Last week, I was privileged to attend a one-off workshop on action research and mentoring. Designed by Sydney University’s Department of Education and delivered by Dr Debra Talbot, the course dug deep into the underpinnings of this research methodology. Practitioners embarking on an action research project:
- recognise that there is a local problem and desires improvement
- research knowledge about the problem from external sources
- formulate an inquiry question that is specific
- collect data within the local context
- design a method of intervention
- reflects and evaluate
- bring others together to validate and collaborate
Debra discussed the principles through the work of Professor Stephen Kemmis, Charles Sturt University and Susan Groundwater-Smith. She presented strategies for working with teachers on their action research projects, planning the questions and collecting and analysing the data, modelling the strategies throughout the workshop.
We used case studies to practise collecting data by classroom observation; we observed and discussed the challenges of working with interview data.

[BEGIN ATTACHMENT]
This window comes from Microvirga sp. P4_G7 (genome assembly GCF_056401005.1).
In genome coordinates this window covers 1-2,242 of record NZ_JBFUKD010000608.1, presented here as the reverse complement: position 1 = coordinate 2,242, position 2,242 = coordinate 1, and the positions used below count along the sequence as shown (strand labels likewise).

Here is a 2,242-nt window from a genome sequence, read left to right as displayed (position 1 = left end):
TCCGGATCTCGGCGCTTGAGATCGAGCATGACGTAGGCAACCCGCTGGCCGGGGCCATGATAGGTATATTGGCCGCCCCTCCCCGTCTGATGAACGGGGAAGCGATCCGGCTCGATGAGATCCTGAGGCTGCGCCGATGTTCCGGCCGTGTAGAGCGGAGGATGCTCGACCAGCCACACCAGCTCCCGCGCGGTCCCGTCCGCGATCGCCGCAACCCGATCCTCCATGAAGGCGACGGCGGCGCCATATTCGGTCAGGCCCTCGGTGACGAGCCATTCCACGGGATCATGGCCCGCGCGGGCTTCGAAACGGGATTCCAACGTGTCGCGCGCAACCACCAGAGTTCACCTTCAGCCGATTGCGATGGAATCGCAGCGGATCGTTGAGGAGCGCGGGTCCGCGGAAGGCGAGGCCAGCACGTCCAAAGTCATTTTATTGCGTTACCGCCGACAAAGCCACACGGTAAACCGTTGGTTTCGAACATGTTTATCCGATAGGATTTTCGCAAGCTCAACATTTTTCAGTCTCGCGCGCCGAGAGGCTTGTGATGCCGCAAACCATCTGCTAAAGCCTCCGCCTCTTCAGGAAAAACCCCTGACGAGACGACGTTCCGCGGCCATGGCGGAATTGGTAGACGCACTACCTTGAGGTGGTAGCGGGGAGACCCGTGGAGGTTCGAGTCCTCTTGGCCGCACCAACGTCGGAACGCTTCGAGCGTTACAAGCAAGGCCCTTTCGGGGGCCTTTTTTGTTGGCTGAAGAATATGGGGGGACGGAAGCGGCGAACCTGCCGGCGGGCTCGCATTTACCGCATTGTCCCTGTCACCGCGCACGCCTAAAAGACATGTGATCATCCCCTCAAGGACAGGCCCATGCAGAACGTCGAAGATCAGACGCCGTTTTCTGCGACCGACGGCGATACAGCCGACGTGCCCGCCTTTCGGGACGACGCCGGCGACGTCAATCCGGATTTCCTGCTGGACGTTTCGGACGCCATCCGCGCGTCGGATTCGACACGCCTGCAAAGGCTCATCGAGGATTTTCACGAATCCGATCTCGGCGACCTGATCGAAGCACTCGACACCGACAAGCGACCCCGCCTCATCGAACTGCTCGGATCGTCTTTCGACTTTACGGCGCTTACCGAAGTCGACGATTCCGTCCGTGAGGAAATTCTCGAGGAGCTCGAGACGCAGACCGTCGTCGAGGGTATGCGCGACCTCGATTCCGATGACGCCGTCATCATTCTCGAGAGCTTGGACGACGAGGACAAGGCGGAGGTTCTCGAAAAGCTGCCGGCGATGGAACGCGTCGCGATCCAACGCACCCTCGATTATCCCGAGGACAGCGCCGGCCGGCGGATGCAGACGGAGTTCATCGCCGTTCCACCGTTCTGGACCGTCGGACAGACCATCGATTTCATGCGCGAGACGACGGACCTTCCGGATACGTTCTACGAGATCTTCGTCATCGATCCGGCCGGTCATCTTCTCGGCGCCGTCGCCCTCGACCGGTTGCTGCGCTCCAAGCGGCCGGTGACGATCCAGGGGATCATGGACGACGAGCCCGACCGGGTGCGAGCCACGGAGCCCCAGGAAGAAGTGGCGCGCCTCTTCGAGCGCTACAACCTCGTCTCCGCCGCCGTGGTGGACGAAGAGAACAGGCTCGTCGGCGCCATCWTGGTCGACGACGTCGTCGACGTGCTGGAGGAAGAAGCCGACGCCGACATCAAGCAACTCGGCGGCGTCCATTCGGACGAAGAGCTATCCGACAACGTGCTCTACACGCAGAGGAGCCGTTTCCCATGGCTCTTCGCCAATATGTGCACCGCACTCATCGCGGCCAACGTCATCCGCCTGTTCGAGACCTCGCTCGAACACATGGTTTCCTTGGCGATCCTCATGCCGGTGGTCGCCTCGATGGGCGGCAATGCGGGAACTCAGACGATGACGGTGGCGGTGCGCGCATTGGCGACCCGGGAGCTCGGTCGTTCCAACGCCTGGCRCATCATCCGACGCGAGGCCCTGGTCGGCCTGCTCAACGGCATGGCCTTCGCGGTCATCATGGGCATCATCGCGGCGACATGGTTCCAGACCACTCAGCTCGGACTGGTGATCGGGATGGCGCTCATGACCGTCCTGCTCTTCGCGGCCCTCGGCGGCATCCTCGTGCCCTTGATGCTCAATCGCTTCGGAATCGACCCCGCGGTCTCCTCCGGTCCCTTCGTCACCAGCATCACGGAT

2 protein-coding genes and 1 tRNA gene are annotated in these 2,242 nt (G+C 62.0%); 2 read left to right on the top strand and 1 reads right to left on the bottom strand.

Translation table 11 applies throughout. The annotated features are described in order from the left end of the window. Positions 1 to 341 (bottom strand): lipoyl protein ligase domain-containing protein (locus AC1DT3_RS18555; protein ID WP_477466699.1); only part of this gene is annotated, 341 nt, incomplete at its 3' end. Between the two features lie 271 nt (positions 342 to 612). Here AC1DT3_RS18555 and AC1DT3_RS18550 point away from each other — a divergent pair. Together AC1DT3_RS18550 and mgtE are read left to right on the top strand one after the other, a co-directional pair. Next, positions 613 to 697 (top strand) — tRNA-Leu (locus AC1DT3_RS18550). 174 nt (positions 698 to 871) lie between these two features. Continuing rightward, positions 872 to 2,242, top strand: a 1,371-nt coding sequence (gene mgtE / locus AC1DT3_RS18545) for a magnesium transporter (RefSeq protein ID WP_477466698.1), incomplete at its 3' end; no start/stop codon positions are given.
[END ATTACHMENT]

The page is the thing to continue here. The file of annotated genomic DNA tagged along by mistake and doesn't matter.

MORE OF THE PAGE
As well as links to the grounded research underpinning this methodology, the take-home for me was that rigorous planning is vital, and getting the research question right is, perhaps, the hardest part.
Debra outlined characteristics and principles of good practice in mentoring:
- One-to-one mentoring relationship
- Likely to be novice mentored by expert although equitable is also possible
- Similarities with clinical supervision
- Most importantly, it can serve to transform both partners in the mentoring process
This was a condensed workshop, custom-tailored. Sydney University delivers an Action Research two-module 5 x 2 hour (each module) course, endorsed by NESA and addressing Australian Professional Teaching Standards.
Kemmis, S. (2009). Action research as a practice-based practice. Educational Action Research 17(3):463-474